FEATURED IN TRAINING
The National Shooting Sports Foundation (NSSF) and Law Officer have teamed up to bring law enforcement officers top-tier educational content at the NSSF’s SHOT Show conference in Las Vegas, Jan. 18–22. If you missed it this year, check Law Officer and LawOfficer.com for the most up-to-date information on next year’s show.
Following are tips from the educational speakers who appeared at this year’s conference.
Active Shooter: A New Approach
By Craig Dickerson
Over the last several years, active shooter training has been refined: Techniques, tactics, weapons and tools have improved. Most officers have received some type of critical incident response training. We’ve added school resource officers (SRO). We teach officers to attack rather than wait for more resources. (Some might argue with this, but if your child was at risk, you wouldn’t wait a second.) We’ve also cut the five-person attack team to whoever arrives: The first to arrive can’t afford to wait five minutes for the nearest resources. Remember: The SRO needs help—now. Imagine it’s your child in there.
The patrol entry has traditionally been the same as the SWAT entry—why?
SWAT has expertise in this area and has been tasked with the training in most departments, and as a SWAT guy for 17 years, I also taught these tactics to patrol. After the academy and teaching force-on-force active shooter tactics, however, we found some SWAT tactics weren’t suited for patrol.
We’ve come up with a different entry, which has been tested by hundreds of students and instructors from different departments. We call it “Hybrid Entry.” Once the door goes open, it’s a two-step technique with shots taken from outside the room using cover from the doorway. This is done by the single officer or a two-man team. It takes two seconds to complete this technique, which is taught everyday on the ranges around the world: Shoot from behind cover, maximizing patrol equipment.
In-service 2009 we trained more than 1,000 people in three plain clothes duty/off duty active shooter drills. These drills simulate officers shopping in the mall or going out to eat. Officers were told to bring at least one form of ID, which is required when armed. Before the scenarios start, we brief the class: If cover is available officers should seek it, remove their ID and communicate with those around them as the weapon is drawn.
One of the drills involved officers going out to eat. Two Officers were seated away from the door in the restaurant, which was occupied by roll players and dummies. Often, the officers running in with guns drawn were engaged by the seated officers who presumed these were bad guys. We also found that the badge on the belt and around the neck can’t be seen by most. What worked best was the Florissant Arm Band in the non-shooting hand, which we’ve issued to all our officers.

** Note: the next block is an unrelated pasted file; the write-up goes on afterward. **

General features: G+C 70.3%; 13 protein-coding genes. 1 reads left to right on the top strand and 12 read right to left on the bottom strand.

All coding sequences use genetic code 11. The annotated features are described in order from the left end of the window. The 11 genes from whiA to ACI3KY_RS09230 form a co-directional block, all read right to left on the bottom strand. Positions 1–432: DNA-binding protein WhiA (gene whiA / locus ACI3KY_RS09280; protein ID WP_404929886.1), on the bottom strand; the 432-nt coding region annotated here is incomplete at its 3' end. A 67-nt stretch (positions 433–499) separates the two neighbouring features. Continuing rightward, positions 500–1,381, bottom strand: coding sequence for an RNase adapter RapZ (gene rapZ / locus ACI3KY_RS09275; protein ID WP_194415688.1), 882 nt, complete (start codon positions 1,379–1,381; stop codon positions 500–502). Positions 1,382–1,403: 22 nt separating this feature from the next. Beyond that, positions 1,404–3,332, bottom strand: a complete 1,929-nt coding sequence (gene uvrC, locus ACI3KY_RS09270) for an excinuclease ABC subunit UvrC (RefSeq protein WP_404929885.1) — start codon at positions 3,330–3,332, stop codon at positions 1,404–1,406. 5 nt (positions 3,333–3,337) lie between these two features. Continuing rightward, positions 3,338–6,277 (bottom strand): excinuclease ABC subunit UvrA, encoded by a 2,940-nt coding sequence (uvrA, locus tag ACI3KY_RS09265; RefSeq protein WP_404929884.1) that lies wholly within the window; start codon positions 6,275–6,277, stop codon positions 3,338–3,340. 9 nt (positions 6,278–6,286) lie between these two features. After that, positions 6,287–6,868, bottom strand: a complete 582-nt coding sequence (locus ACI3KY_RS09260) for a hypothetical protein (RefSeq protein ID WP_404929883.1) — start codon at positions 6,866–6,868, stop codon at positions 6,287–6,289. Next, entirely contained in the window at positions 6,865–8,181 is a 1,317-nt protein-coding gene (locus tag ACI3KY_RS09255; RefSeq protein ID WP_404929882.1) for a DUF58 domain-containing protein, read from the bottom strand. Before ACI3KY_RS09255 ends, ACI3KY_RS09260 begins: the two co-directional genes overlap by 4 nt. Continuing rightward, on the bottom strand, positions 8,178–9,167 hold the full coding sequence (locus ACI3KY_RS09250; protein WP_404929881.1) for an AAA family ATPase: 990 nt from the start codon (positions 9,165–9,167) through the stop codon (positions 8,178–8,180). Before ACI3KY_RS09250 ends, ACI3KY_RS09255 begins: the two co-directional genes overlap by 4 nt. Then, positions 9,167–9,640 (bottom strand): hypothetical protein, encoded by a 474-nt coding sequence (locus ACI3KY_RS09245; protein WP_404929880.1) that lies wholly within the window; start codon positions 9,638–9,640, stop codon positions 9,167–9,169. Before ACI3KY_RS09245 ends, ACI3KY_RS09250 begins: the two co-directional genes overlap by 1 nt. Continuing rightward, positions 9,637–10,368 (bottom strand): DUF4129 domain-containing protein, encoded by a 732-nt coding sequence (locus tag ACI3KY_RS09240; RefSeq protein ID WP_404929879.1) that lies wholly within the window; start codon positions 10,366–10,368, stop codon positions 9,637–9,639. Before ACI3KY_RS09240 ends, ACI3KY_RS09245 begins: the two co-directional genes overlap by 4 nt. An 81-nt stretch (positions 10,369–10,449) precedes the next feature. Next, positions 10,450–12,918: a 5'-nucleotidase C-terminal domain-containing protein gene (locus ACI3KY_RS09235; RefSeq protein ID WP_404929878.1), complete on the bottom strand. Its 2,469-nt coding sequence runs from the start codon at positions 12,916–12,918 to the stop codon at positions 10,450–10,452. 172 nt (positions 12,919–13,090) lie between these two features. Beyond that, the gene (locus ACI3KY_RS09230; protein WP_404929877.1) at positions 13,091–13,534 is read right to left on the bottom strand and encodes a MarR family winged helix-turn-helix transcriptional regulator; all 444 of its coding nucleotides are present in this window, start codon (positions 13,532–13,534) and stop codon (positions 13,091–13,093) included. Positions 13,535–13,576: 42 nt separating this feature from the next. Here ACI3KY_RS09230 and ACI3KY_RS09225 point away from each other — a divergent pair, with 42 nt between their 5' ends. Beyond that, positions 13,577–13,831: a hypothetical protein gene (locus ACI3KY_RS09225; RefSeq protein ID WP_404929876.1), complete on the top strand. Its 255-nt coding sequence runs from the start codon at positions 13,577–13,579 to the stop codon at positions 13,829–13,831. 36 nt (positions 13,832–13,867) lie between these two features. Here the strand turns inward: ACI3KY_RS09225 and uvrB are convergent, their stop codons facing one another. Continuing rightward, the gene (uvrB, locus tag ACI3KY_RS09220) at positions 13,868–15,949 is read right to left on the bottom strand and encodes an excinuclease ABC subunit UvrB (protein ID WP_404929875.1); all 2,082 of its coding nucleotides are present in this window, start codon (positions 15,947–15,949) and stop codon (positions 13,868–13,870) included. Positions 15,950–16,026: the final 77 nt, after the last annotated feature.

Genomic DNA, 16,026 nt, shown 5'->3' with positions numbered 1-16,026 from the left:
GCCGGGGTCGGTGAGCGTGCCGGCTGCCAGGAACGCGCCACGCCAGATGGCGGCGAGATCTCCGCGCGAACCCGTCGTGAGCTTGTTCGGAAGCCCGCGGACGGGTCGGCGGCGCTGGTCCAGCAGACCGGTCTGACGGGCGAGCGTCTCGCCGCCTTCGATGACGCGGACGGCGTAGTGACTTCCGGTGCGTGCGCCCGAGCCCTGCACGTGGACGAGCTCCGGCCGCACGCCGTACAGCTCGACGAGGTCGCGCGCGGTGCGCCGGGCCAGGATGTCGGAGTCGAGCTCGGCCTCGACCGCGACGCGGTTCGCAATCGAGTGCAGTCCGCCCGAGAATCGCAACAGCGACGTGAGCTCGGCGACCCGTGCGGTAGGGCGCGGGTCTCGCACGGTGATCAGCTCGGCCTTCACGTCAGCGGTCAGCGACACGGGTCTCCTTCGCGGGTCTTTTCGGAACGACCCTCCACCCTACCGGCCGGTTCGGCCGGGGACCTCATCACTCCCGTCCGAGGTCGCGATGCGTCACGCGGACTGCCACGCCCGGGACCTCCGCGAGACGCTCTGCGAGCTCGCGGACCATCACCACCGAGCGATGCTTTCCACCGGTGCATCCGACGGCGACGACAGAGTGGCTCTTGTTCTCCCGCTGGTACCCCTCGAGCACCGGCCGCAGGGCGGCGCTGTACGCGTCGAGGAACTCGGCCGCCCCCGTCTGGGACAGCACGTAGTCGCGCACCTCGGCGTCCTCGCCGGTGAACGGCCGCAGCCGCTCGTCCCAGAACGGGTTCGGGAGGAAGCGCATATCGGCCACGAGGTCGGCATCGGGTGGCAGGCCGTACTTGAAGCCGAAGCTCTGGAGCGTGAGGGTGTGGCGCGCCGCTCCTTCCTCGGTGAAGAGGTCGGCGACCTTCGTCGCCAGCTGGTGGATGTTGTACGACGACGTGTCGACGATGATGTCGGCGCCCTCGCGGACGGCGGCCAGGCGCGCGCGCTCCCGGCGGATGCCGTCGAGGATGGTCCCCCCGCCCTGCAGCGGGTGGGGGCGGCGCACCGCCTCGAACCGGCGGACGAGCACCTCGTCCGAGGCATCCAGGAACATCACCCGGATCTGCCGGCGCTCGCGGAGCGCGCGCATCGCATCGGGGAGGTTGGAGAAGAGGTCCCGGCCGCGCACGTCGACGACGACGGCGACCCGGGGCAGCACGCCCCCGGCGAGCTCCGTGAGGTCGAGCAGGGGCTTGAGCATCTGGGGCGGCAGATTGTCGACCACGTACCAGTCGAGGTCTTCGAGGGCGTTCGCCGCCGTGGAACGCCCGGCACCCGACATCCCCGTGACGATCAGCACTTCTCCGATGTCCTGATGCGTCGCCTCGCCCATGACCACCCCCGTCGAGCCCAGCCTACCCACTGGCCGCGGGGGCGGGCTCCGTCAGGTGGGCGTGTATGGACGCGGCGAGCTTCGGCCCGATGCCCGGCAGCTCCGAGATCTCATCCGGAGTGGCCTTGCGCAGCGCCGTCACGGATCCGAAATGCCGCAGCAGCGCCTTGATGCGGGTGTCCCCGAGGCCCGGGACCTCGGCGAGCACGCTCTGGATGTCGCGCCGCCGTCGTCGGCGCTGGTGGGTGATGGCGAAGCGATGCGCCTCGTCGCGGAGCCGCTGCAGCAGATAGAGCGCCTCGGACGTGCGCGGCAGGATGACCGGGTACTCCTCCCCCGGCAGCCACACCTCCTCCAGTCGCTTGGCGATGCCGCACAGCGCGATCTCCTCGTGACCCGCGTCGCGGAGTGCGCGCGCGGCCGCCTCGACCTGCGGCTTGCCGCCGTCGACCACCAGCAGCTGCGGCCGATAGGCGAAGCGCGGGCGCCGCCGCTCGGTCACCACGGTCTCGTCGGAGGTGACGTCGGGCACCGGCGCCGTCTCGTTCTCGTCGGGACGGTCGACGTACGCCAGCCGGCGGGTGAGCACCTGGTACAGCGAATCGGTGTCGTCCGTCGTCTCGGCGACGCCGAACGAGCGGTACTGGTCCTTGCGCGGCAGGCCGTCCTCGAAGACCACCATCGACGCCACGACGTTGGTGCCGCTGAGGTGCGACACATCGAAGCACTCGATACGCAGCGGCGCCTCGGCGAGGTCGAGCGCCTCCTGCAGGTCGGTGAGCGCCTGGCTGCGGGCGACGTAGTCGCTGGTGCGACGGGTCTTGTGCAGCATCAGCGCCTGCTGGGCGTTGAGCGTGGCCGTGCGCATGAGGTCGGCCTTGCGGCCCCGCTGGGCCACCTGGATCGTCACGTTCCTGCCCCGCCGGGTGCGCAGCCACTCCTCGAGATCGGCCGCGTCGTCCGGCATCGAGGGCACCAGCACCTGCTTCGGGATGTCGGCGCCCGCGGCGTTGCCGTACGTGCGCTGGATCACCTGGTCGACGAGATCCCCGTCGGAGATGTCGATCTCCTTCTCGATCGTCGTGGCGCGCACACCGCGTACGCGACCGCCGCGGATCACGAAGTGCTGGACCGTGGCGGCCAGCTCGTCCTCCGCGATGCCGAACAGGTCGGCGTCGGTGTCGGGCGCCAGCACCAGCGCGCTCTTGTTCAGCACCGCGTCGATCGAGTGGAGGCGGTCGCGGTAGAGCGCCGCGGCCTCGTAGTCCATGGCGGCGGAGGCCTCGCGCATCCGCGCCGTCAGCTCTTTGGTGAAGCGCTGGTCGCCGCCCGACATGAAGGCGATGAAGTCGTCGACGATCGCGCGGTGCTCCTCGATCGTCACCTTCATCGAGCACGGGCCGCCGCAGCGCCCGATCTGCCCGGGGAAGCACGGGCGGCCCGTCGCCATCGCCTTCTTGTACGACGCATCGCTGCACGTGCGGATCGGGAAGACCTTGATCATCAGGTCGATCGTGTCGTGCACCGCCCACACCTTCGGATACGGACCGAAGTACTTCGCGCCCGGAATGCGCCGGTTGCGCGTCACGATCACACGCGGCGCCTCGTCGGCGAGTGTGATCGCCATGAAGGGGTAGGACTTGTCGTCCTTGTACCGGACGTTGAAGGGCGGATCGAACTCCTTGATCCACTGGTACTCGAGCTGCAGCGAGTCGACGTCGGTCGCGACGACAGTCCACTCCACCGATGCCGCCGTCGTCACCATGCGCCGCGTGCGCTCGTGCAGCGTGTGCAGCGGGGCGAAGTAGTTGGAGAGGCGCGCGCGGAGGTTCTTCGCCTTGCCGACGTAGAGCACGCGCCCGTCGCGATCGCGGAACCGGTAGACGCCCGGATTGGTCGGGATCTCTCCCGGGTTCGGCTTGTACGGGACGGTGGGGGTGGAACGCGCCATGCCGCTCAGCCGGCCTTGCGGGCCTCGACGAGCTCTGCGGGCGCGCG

It’s worth time, training and money to bring our fellow officers home at night. Remember: Not everyone who carries a gun is a bad guy; ensure you ID the armed person before pulling the trigger.
Craig Dickerson is a 25-year veteren of The Montgomery County (Md.)Police Department. Dickerson spent 15 of those years as a full-time SWAT member and for the last 5 years he’s been a training academy instructor. Contact Dickerson at firstname.lastname@example.org.
Faster on the Draw
By Dave Young
Officers are typically issued firearms and holsters by their agencies. You secure the firearm inside the holster and qualify on the range, attend some in-service training at your agency and anything more from the agency is a fairy tale. But some still don’t get it: Training is not something your agency needs to pay for; rather, it’s something you do because it will save your life.
Just look at the most recent tragedy in Lakewood, Wash. What kind of holsters were these officers wearing? How familiar were they with the gear they had? Why did it take them long to draw and engage the threat? We’ll never know the answers to these questions but the results are the same, and our prayers go out to their families.
Here are five tips to improve draw speed:
- Ensure your holster is built for gross motor skill operation. Anything that requires that you remember to rock back or push forward is terrible to negotiate when it counts. The same goes for pass codes. The bottom line: Anything more than “break snap, draw firearm, engage threat” can cost you your life.
- Become familiar with your holster. All skills are perishable, so practice daily. Practice all common and uncommon positions from which you may have to access your firearm and draw.
- Clothing plays a vital role in the ability to access your firearm and draw when needed—especially jackets and gloves. Incorporate these into your personal survival exercise.
- Practice drawing using both your strong and support hand; simulate various fingers injured or broken; and even use